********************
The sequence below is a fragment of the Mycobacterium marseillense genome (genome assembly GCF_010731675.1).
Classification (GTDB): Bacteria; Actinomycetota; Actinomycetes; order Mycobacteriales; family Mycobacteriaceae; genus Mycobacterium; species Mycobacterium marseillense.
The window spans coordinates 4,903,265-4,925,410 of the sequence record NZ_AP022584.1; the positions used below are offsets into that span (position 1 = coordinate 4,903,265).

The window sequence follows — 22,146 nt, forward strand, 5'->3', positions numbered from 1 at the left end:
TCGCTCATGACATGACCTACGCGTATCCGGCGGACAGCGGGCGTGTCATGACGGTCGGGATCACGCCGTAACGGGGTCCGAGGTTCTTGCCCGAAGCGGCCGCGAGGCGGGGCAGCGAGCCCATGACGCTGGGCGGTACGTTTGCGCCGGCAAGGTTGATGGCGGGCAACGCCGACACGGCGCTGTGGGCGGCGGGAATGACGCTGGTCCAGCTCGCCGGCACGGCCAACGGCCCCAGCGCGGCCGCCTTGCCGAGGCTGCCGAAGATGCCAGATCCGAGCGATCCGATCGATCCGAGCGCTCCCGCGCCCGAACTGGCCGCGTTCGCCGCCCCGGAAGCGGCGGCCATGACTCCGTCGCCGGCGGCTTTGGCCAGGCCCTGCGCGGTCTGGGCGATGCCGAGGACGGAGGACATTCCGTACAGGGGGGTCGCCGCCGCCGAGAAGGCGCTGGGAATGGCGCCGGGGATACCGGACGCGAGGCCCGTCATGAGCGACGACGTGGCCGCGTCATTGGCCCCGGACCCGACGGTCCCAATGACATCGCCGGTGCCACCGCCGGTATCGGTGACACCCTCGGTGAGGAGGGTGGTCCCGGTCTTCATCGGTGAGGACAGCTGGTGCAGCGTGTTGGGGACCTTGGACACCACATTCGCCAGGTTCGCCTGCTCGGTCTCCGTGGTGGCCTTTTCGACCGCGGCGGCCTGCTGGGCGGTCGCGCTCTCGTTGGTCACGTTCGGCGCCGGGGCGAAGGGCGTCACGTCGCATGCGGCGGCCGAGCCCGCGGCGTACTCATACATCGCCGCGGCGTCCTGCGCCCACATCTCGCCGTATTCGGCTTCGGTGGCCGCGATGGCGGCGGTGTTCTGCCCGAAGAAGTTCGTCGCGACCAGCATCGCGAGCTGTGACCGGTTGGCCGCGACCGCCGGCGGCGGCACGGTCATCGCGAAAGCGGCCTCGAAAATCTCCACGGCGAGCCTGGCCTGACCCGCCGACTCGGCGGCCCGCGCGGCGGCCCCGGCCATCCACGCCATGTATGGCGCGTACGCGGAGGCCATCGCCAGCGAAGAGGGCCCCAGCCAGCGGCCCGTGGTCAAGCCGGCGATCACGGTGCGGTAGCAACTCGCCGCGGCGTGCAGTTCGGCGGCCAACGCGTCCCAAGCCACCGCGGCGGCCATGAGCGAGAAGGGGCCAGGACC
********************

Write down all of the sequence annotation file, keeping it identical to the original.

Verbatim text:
The sequence below is a fragment of the Mycobacterium marseillense genome (genome assembly GCF_010731675.1).
Classification (GTDB): Bacteria; Actinomycetota; Actinomycetes; order Mycobacteriales; family Mycobacteriaceae; genus Mycobacterium; species Mycobacterium marseillense.
The window spans coordinates 4,903,265-4,925,410 of the sequence record NZ_AP022584.1; the positions used below are offsets into that span (position 1 = coordinate 4,903,265).

The window sequence follows — 22,146 nt, forward strand, 5'->3', positions numbered from 1 at the left end:
TCGCTCATGACATGACCTACGCGTATCCGGCGGACAGCGGGCGTGTCATGACGGTCGGGATCACGCCGTAACGGGGTCCGAGGTTCTTGCCCGAAGCGGCCGCGAGGCGGGGCAGCGAGCCCATGACGCTGGGCGGTACGTTTGCGCCGGCAAGGTTGATGGCGGGCAACGCCGACACGGCGCTGTGGGCGGCGGGAATGACGCTGGTCCAGCTCGCCGGCACGGCCAACGGCCCCAGCGCGGCCGCCTTGCCGAGGCTGCCGAAGATGCCAGATCCGAGCGATCCGATCGATCCGAGCGCTCCCGCGCCCGAACTGGCCGCGTTCGCCGCCCCGGAAGCGGCGGCCATGACTCCGTCGCCGGCGGCTTTGGCCAGGCCCTGCGCGGTCTGGGCGATGCCGAGGACGGAGGACATTCCGTACAGGGGGGTCGCCGCCGCCGAGAAGGCGCTGGGAATGGCGCCGGGGATACCGGACGCGAGGCCCGTCATGAGCGACGACGTGGCCGCGTCATTGGCCCCGGACCCGACGGTCCCAATGACATCGCCGGTGCCACCGCCGGTATCGGTGACACCCTCGGTGAGGAGGGTGGTCCCGGTCTTCATCGGTGAGGACAGCTGGTGCAGCGTGTTGGGGACCTTGGACACCACATTCGCCAGGTTCGCCTGCTCGGTCTCCGTGGTGGCCTTTTCGACCGCGGCGGCCTGCTGGGCGGTCGCGCTCTCGTTGGTCACGTTCGGCGCCGGGGCGAAGGGCGTCACGTCGCATGCGGCGGCCGAGCCCGCGGCGTACTCATACATCGCCGCGGCGTCCTGCGCCCACATCTCGCCGTATTCGGCTTCGGTGGCCGCGATGGCGGCGGTGTTCTGCCCGAAGAAGTTCGTCGCGACCAGCATCGCGAGCTGTGACCGGTTGGCCGCGACCGCCGGCGGCGGCACGGTCATCGCGAAAGCGGCCTCGAAAATCTCCACGGCGAGCCTGGCCTGACCCGCCGACTCGGCGGCCCGCGCGGCGGCCCCGGCCATCCACGCCATGTATGGCGCGTACGCGGAGGCCATCGCCAGCGAAGAGGGCCCCAGCCAGCGGCCCGTGGTCAAGCCGGCGATCACGGTGCGGTAGCAACTCGCCGCGGCGTGCAGTTCGGCGGCCAACGCGTCCCAAGCCACCGCGGCGGCCATGAGCGAGAAGGGGCCAGGACC